Success in preparing and isolating a heavy ketone paves the way for synthesizing novel catalysts

Aug 27, 2012
An x-ray molecular structure of germanone protected with bulky Eind groups. © 2012 Tsukasa Matsuo, RIKEN Advanced Science Institute

The carbon–oxygen (C=O) double bond is an important chemical motif, particularly in compounds called ketones. Chemists expect that substituting the carbon for a heavier atom would produce 'heavy ketones', which are attractive targets to further understanding of chemical bonding and for synthesizing novel molecules. Now, Kohei Tamao at the RIKEN Advanced Science Institute in Wako, Japan, and colleagues have—for the first time—isolated a heavy ketone, where the carbon is replaced by germanium. 

The researchers were motivated by the importance of ketones in both nature and industry: carbon dioxide (CO2) contains two C=O double bonds, while , or nail polish remover, has only one. Ketones react reliably with numerous chemicals and are important precursors in the synthesis of pharmaceuticals. Tamao and colleagues therefore investigated replacing the carbon in ketones with heavier atoms—in this case —a first step in the quest for unusual catalytic systems.

Molecules are made of atoms joined together by . The properties of each atom affect the strength and reactivity of the bond. Electronegative atoms, such as oxygen, pull electrons towards themselves and become negatively charged, which make the bonds highly reactive.

"We expected the germanium–oxygen (Ge=O) to be extraordinarily polarized because of the difference in electronegativity between the two atoms," Tsukasa Matsuo, co-author, explains. Previous attempts to make molecules with a Ge=O resulted in spontaneous combination to form oligomers—or short polymers. The researchers realized that by using bulky protecting groups, they could stabilize the heavy ketones and prevent them reacting together. These large bulky groups or atoms prevent by simply getting in the way of other chemicals that otherwise react with them. 

Liangchun Li, another co-author, isolated a germanium ketone, or germanone, as colorless crystals by selecting a bulky ligand known as Eind (Fig. 1). With the heavy ketone in hand, the team then compared and contrasted them to normal ketones and investigated both their physical and reactive properties. 

The researchers' experiments showed that germanones are more highly reactive than regular ketones. For instance, they react readily with carbon dioxide and water at room temperature whereas regular ketones do not. Computer simulation models have confirmed this reactivity: they indicate that the Ge=O bond is almost completely charge separated.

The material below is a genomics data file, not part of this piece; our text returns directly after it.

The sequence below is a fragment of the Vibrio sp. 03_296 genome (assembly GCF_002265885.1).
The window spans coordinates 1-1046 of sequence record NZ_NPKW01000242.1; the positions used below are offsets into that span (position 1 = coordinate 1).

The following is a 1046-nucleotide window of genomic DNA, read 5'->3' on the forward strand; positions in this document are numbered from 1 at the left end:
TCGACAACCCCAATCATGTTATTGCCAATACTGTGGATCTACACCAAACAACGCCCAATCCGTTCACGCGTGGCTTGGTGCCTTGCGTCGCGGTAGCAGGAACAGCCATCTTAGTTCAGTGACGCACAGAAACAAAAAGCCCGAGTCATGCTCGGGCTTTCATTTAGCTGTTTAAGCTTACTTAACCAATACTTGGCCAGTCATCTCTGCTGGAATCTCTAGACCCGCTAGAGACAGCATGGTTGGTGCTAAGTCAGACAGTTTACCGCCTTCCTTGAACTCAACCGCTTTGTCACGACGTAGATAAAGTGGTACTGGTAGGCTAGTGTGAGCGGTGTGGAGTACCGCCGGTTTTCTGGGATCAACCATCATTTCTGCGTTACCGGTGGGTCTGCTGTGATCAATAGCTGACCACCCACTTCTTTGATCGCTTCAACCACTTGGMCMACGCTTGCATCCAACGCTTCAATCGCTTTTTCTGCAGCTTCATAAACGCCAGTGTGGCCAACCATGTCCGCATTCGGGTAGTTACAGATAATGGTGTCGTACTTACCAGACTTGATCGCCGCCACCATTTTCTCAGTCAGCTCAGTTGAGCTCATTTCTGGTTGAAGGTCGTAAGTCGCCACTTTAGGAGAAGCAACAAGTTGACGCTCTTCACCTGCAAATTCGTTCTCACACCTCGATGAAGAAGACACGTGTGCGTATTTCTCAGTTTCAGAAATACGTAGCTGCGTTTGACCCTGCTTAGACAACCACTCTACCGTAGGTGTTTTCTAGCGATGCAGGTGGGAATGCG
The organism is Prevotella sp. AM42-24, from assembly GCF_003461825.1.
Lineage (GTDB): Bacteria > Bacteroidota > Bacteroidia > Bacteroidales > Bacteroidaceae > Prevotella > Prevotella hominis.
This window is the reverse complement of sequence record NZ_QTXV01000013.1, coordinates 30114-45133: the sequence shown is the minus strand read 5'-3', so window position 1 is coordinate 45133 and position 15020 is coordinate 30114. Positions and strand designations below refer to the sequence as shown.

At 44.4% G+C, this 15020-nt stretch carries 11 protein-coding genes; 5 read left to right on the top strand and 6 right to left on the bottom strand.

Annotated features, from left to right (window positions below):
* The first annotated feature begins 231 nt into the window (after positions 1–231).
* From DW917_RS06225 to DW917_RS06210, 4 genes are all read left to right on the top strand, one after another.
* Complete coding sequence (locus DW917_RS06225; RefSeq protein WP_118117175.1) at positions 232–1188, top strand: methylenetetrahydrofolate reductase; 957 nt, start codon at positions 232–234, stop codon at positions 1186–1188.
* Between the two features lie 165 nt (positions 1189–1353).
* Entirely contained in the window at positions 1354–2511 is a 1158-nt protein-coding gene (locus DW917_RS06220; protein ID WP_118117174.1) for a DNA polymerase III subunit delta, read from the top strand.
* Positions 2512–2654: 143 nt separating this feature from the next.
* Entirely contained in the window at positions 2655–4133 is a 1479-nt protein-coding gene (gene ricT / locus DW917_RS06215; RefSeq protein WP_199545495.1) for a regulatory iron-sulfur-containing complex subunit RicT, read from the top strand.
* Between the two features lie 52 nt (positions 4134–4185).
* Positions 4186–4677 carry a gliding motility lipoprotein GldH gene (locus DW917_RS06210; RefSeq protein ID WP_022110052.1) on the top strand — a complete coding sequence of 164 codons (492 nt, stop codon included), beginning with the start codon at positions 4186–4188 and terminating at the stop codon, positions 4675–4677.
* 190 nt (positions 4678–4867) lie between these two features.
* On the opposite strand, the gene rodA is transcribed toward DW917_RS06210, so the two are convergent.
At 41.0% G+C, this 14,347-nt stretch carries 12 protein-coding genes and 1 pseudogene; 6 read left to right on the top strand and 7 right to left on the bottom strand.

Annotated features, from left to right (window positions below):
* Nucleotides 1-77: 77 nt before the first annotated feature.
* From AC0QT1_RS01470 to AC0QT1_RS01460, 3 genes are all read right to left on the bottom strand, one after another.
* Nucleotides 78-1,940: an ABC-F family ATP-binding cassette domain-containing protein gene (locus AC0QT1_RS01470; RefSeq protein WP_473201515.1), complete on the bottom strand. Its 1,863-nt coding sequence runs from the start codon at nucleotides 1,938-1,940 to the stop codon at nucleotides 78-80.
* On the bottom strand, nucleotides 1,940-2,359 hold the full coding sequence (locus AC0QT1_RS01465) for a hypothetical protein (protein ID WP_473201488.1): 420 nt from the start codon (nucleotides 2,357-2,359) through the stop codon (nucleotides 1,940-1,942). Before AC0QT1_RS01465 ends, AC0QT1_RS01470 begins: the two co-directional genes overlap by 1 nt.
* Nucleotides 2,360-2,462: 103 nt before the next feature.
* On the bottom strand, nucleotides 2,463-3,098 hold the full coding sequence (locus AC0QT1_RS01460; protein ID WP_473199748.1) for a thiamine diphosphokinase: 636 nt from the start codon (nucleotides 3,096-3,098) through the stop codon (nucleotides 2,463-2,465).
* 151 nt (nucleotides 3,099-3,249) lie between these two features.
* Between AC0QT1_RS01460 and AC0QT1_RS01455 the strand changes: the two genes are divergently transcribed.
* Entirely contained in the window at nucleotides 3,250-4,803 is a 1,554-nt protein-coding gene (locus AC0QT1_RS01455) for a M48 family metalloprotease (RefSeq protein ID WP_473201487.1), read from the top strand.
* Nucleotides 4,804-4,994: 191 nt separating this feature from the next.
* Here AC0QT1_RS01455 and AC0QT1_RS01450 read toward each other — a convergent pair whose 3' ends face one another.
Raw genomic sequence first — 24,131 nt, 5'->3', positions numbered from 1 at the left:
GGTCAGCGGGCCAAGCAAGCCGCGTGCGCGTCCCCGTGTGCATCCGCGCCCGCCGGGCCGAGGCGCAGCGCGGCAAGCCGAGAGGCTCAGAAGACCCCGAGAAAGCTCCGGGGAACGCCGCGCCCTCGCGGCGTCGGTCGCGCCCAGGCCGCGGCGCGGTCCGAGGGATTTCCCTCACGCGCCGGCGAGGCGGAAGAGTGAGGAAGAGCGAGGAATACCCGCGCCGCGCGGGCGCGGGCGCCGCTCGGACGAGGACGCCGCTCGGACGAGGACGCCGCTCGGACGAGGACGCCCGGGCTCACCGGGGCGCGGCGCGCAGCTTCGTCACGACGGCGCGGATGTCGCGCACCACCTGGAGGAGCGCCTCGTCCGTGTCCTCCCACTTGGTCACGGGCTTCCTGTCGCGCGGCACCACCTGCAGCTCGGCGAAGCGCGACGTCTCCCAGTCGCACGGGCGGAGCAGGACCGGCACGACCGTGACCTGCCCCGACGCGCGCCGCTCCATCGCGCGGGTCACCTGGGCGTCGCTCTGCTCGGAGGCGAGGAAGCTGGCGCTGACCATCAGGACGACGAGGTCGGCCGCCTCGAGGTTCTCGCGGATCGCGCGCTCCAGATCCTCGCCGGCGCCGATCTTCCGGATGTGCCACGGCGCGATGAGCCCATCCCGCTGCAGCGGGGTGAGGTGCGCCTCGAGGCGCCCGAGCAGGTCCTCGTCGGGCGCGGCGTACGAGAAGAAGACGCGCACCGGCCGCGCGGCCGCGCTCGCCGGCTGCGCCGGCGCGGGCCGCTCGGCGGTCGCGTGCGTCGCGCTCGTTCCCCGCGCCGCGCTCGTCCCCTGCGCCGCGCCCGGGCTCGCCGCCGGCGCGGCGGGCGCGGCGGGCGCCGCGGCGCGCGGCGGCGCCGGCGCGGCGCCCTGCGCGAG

The next step for the researchers is to create a silicon–oxygen double bond. "Thanks to this chemistry, we have a chance to develop a new catalytic system involving germanones, such as oxygen atom transfer reactions," Matsuo notes.

Explore further: Triplet threat from the sun

More information: Li, L., Fukawa, T., Matsuo, T., Hashizume, D., Fueno, H., Tanaka, K. & Tamao, K. A stable germanone as the first isolated heavy ketone with a terminal oxygen atom. Nature Chemistry 4, 361–365 (2012).… /abs/nchem.1305.html

add to favorites email to friend print save as pdf

Related Stories

Wired up and ready to glow

Dec 10, 2010

Thirty years ago, no one believed that elements other than carbon, nitrogen, and oxygen could form double bonds at room temperature. But the discovery of 'kinetic protection' ligands -- large, bulky molecules ...

Converting Nitrogen to a More Useful Form

Jan 09, 2007

Nitrogen-containing organic compounds are important products as well as intermediates for many pharmaceuticals, agrochemicals, and chemicals used in electronics. Air contains plenty of nitrogen, but it is in a form that cannot ...

Recommended for you

Triplet threat from the sun

6 hours ago

The most obvious effects of too much sun exposure are cosmetic, like wrinkled and rough skin. Some damage, however, goes deeper—ultraviolet light can damage DNA and cause proteins in the body to break down ...

Towards controlled dislocations

Oct 20, 2014

Crystallographic defects or irregularities (known as dislocations) are often found within crystalline materials. Two main types of dislocation exist: edge and screw type. However, dislocations found in real ...

Chemists tackle battery overcharge problem

Oct 17, 2014

Research from the University of Kentucky Department of Chemistry will help batteries resist overcharging, improving the safety of electronics from cell phones to airplanes.

Surface properties command attention

Oct 17, 2014

Whether working on preventing corrosion for undersea oil fields and nuclear power plants, or for producing electricity from fuel cells or oxygen from electrolyzers for travel to Mars, associate professor ...

User comments : 0